I squeezed my husband’s hand, as he prayed out loud over my round belly. Moments later, the warm yellowish fluid accumulated into the sterile syringe. Shallow breaths, and the fears of “what if” pulsing through my mind. “These things only happen to OTHER people!!?” I frantically reassured myself. We left and we waited and we waited. Five never-ending days later, January 9th at 1:30 pm, the phone rang. We hadn’t thought to be together on the expected day of the call, because certainly “everything was completely fine.”
My eager optimism was shattered into a million pieces as the geneticist sorrowfully explained to me that our baby’s amnio results showed a triplicate of the 18th chromosome. Trisomy 18. I don’t remember anything else she said as I crawled screaming out of the bathtub into a hysterical heap in the middle of the bathroom floor. I laid there numb, with my heart ripped out of my body. Why. Why. Why, oh, God, WHY. In those fresh, horrible moments we suddenly became trapped in a world of horrible and vague uncertainty. There would have been no way of knowing what a precious gift lay curled up, snug inside me. That I regarded her as some terrible genetic disaster makes me weep sad and bitter tears. I won’t beat myself up over those illogical apprehensions. How could I have known otherwise? As the agonizing layers of days, weeks and months were peeled away, our gift was revealed.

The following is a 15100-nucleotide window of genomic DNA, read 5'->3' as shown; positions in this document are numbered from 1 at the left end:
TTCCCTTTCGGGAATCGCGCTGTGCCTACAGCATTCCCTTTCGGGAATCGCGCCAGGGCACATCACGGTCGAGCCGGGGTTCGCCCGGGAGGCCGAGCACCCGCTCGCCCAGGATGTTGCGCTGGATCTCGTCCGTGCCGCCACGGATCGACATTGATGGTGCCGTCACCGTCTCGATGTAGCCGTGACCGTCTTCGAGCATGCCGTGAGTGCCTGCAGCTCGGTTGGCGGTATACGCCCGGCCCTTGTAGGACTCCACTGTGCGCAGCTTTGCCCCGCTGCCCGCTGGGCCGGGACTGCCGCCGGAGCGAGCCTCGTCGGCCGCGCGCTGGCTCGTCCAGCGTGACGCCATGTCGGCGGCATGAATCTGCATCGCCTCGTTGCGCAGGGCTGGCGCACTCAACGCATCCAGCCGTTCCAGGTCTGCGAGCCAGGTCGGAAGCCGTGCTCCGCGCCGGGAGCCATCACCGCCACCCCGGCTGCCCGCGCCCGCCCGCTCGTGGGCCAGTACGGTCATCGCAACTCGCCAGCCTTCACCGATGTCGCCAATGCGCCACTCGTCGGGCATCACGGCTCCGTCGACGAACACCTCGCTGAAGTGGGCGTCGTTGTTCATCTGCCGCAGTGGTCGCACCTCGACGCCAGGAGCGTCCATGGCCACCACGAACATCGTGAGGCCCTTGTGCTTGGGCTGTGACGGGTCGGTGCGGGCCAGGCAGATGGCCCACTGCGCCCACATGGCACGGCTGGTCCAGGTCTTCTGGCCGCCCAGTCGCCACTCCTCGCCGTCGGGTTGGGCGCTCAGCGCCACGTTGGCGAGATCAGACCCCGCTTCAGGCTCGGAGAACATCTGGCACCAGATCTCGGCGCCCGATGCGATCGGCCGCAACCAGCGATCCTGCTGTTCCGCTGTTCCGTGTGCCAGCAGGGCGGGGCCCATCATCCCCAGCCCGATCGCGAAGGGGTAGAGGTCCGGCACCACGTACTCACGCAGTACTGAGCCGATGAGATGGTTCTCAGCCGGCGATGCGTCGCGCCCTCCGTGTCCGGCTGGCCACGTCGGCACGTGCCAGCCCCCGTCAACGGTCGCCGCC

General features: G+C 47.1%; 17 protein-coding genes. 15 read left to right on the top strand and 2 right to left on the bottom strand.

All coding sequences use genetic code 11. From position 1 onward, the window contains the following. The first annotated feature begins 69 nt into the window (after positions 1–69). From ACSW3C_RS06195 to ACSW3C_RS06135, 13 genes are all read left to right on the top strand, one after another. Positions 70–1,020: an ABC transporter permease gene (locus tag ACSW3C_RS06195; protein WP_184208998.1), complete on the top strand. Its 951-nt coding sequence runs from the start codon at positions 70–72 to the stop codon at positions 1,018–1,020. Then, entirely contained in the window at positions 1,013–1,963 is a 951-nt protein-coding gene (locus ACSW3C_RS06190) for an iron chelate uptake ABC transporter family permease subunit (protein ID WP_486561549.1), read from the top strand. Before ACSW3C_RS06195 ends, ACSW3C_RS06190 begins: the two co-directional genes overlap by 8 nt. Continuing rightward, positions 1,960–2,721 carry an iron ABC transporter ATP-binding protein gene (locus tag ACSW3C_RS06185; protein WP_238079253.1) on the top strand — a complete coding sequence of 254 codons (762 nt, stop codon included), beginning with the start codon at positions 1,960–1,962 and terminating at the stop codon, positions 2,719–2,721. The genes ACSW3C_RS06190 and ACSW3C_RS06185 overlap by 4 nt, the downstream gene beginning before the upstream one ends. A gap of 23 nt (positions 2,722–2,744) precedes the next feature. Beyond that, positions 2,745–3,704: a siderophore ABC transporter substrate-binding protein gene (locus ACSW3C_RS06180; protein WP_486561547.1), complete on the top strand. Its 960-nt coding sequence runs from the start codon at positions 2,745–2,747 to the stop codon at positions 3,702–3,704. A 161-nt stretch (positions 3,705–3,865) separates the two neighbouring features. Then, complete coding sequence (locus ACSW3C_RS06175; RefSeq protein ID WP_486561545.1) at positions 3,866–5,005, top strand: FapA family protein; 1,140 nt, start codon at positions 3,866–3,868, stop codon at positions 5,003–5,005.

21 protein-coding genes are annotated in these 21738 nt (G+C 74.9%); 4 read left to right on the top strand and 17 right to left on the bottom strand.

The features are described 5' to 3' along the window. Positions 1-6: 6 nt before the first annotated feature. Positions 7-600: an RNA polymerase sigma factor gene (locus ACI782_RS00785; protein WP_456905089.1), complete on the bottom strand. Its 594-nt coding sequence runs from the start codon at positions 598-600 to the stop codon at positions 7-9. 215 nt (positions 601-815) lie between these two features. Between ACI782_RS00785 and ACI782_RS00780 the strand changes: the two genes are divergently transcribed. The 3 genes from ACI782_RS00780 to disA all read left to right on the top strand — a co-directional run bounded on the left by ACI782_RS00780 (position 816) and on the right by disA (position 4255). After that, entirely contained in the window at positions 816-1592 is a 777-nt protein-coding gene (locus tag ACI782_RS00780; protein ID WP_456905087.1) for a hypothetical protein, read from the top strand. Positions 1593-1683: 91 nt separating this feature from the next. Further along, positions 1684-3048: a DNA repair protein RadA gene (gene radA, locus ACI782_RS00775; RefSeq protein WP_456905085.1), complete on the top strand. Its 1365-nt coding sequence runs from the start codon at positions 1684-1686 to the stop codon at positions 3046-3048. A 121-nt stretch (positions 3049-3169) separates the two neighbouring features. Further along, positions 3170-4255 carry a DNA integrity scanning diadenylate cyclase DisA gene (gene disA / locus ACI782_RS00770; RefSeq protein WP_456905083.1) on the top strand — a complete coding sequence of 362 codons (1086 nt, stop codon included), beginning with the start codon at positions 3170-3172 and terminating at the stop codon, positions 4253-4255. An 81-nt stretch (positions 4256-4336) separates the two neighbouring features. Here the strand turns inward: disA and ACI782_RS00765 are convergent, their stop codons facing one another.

Not a diagnosis. Not some horrible anomaly. A beautiful, precious, angelic, amazing, wonderful and perfect little girl. She might not have been perfect according to medical standards, but she was beyond perfect in our eyes. As I look back at today, 2012, my eyes well up with tears. Yes, I’m sad to have said goodbye to my own hopes and dreams of a “typical baby”, but once I held Nora in my arms, there was no other baby I would have traded her for. God had a much greater plan for me – for all of us.
I love this quote by Pope Francis that my friend Maggie shared with me this morning:
“Health is certainly an important value, but it does not determine the value of a person. Furthermore, health in and of itself is no guarantee of happiness: for this may occur even in the presence of poor health. The fullness towards which every human life tends is not in contradiction with a condition of illness and suffering. Therefore, poor health and disability are never a good reason for excluding or, worse, for eliminating a person… A society truly welcomes life when it recognizes that it is also precious in old age, in disability, in serious illness and even when it is fading; when it teaches that the call to human fulfillment does not exclude suffering; indeed, when it teaches its members to see in the sick and suffering a gift for the entire community, a presence that summons them to solidarity and responsibility.”
How blessed I am to KNOW this firsthand. Thank you, God. Thank you, Nora.